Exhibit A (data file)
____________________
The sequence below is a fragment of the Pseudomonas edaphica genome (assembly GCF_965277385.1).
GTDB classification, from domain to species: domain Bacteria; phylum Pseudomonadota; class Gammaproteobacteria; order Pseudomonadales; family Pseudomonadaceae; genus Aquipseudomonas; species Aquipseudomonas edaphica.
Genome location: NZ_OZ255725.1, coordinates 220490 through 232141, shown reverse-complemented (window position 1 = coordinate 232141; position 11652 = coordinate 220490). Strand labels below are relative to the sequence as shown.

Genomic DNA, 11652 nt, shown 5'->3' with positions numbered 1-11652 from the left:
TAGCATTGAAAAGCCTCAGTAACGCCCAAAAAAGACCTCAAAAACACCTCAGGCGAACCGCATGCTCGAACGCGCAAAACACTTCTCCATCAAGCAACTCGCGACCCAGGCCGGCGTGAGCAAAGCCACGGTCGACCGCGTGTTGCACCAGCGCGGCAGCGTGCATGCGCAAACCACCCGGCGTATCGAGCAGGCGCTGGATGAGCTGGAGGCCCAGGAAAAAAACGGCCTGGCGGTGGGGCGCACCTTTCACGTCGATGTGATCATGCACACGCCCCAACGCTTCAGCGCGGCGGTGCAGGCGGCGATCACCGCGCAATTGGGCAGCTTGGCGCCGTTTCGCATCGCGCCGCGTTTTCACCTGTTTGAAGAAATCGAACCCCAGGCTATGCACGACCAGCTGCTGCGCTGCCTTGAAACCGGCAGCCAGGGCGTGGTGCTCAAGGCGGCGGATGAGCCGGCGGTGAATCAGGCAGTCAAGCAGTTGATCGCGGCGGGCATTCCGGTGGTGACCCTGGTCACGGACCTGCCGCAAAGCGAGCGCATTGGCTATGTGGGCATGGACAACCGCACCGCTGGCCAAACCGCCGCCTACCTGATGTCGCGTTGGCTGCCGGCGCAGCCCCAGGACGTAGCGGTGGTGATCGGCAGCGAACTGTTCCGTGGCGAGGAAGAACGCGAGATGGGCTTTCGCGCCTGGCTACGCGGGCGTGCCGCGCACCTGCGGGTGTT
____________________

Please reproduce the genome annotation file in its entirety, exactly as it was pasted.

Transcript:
The sequence below is a fragment of the Pseudomonas edaphica genome (assembly GCF_965277385.1).
GTDB classification, from domain to species: domain Bacteria; phylum Pseudomonadota; class Gammaproteobacteria; order Pseudomonadales; family Pseudomonadaceae; genus Aquipseudomonas; species Aquipseudomonas edaphica.
Genome location: NZ_OZ255725.1, coordinates 220490 through 232141, shown reverse-complemented (window position 1 = coordinate 232141; position 11652 = coordinate 220490). Strand labels below are relative to the sequence as shown.

Genomic DNA, 11652 nt, shown 5'->3' with positions numbered 1-11652 from the left:
TAGCATTGAAAAGCCTCAGTAACGCCCAAAAAAGACCTCAAAAACACCTCAGGCGAACCGCATGCTCGAACGCGCAAAACACTTCTCCATCAAGCAACTCGCGACCCAGGCCGGCGTGAGCAAAGCCACGGTCGACCGCGTGTTGCACCAGCGCGGCAGCGTGCATGCGCAAACCACCCGGCGTATCGAGCAGGCGCTGGATGAGCTGGAGGCCCAGGAAAAAAACGGCCTGGCGGTGGGGCGCACCTTTCACGTCGATGTGATCATGCACACGCCCCAACGCTTCAGCGCGGCGGTGCAGGCGGCGATCACCGCGCAATTGGGCAGCTTGGCGCCGTTTCGCATCGCGCCGCGTTTTCACCTGTTTGAAGAAATCGAACCCCAGGCTATGCACGACCAGCTGCTGCGCTGCCTTGAAACCGGCAGCCAGGGCGTGGTGCTCAAGGCGGCGGATGAGCCGGCGGTGAATCAGGCAGTCAAGCAGTTGATCGCGGCGGGCATTCCGGTGGTGACCCTGGTCACGGACCTGCCGCAAAGCGAGCGCATTGGCTATGTGGGCATGGACAACCGCACCGCTGGCCAAACCGCCGCCTACCTGATGTCGCGTTGGCTGCCGGCGCAGCCCCAGGACGTAGCGGTGGTGATCGGCAGCGAACTGTTCCGTGGCGAGGAAGAACGCGAGATGGGCTTTCGCGCCTGGCTACGCGGGCGTGCCGCGCACCTGCGGGTGTT